Wednesday, August 20, 2014

Bob Dunning: Fairness prevails with water rates


From page A2 | December 19, 2012 |

NO MORE TIERS … while modest tiers for water use will remain during a two-year transition period beginning May 1 of next year, the City Council voted Tuesday night to permanently eliminate tiers after that for Davis water users … starting in the third year of the five-year rate plan the council approved, all residential water users will pay the same amount per gallon, whether they use two gallons a month or 200 gallons a month … no more pitting neighbor against neighbor … no more class warfare based on household size …

While it might have made more sense to eliminate tiers as well during the two-year transition period — council members seemed willing to go either way on this one — the Tier II break-off point was raised from 10 ccf per month to a much more family-friendly 18 ccf per month …

Had tiers been eliminated across the board for all five years, the water project itself might fare better at the ballot box in March, but what the council approved Tuesday night is a vast improvement on what was being considered just last week … it goes a long way toward putting all Davis water users on equal footing and gives them certainty about the size of their future bills and the steps they might take to control them … that option was not available in previous plans the council was considering …

The whole matter will now go through the Proposition 218 process, where ratepayers will be notified by mail in January of the proposed rates for all five years … those ratepayers then will have 45 days to file a formal written protest of the rates with the city … if a majority of Davis ratepayers file protests, the rates cannot be instituted … this process is not to be confused with the ballot measure on the water project itself, which will be decided on March 5 in a straight up-or-down mail-only vote … for sure, water rates will spike considerably for everyone over the next five years, but the pain will be shared equally … that’s about the best anyone can hope for, given that $113 million isn’t likely to appear out of thin air …

HOW DOES YOUR GARDEN GROW? … because our water usage tends to go up in our long, hot summers when grass and trees and zucchini are extremely thirsty, some folks in town claim outdoor water use should be dramatically curtailed to conserve water … they also claim the only difference between a low-water user and a high-water user is how much water the latter “wastes” on outdoor use … household size, they claim, has nothing to do with it …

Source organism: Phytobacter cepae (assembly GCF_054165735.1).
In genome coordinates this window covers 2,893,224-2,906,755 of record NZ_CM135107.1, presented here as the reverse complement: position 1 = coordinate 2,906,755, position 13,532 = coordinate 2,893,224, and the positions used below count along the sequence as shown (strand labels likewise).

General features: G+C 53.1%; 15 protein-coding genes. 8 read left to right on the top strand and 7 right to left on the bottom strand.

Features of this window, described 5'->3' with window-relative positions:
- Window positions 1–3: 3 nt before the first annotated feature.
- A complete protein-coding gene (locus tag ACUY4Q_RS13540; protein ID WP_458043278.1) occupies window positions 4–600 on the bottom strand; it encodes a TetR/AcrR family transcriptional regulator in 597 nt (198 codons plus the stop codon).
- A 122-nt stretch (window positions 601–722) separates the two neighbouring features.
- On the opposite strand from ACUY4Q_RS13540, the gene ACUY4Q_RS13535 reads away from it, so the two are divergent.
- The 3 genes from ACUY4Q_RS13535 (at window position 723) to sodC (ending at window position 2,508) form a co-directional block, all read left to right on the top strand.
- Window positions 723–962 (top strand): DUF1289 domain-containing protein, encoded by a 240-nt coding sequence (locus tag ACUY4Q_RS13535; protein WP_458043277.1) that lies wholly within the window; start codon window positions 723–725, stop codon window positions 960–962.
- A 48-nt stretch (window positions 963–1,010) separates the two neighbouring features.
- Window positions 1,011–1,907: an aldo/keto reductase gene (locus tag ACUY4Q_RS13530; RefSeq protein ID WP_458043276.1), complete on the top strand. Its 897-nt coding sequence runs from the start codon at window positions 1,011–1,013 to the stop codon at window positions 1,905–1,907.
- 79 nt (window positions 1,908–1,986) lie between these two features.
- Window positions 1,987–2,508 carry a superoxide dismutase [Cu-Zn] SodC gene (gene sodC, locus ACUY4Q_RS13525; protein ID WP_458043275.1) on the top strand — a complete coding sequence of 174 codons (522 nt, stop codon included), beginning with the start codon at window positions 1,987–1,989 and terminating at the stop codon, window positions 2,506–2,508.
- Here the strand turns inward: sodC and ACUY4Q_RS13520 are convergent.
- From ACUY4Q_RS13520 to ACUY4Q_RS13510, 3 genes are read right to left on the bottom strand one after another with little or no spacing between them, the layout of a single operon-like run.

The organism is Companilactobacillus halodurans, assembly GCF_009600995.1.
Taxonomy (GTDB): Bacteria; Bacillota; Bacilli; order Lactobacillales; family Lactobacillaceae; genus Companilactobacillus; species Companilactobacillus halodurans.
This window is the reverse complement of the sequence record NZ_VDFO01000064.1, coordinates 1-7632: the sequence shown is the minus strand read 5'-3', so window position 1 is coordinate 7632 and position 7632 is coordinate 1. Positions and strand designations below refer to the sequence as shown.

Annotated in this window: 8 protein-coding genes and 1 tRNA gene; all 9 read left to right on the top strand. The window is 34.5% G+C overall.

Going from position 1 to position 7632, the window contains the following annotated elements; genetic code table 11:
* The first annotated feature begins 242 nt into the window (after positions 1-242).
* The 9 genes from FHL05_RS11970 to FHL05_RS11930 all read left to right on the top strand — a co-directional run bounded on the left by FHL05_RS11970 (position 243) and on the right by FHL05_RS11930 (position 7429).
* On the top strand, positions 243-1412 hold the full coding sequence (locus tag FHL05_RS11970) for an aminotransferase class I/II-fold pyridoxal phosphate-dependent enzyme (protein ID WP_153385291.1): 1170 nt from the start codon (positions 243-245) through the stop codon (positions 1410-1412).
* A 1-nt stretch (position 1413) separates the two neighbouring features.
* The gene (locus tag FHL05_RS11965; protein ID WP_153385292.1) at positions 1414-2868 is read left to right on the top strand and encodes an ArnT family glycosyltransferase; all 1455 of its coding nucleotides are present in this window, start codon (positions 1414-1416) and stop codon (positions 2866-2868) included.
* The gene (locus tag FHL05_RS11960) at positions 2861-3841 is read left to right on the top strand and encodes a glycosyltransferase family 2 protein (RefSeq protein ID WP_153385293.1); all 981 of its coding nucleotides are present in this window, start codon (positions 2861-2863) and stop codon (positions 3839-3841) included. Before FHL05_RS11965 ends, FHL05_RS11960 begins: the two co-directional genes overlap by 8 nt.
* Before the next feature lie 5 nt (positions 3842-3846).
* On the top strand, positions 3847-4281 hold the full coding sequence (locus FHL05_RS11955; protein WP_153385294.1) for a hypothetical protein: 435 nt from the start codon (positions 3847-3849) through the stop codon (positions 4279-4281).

Well, if only outdoor use sends our meters spinning, why does the city spend so much money offering rebates for things like low-flow toilets, which, last time I checked, are all indoors? … yes, summer water bills are higher than winter water bills because you’re adding outdoor use to normal indoor use …

My good friend Don, who knows a thing or two about growing stuff, says he has been “a little frustrated hearing people suggest that outdoor watering is somehow less valid than indoor. Point: people actually eat stuff they grow with that wasteful water.” … indeed … in fact, I thought growing — and eating — your own sweet corn and beefsteak tomatoes and apricots and oranges and lemons was the exact definition of “sustainability,” a buzz word this town has absolutely fallen in love with …

Besides, one of the very best things kids can do with their spare time is to dig in the dirt, plant seeds, water them and marvel at the miracle of how one tiny black watermelon seed can produce so many great big juicy watermelons … I hope that the pure joy and amazement that this causes never disappears in our town …

PEDAL POWER … my friend Al at forwards a piece from the widely read journal “Governing” that notes “16.6 percent — portion of people who bike to work in Davis, Calif., which is more than any other city in the country.” … eat your heart out, Fort Collins …

— Reach Bob Dunning at





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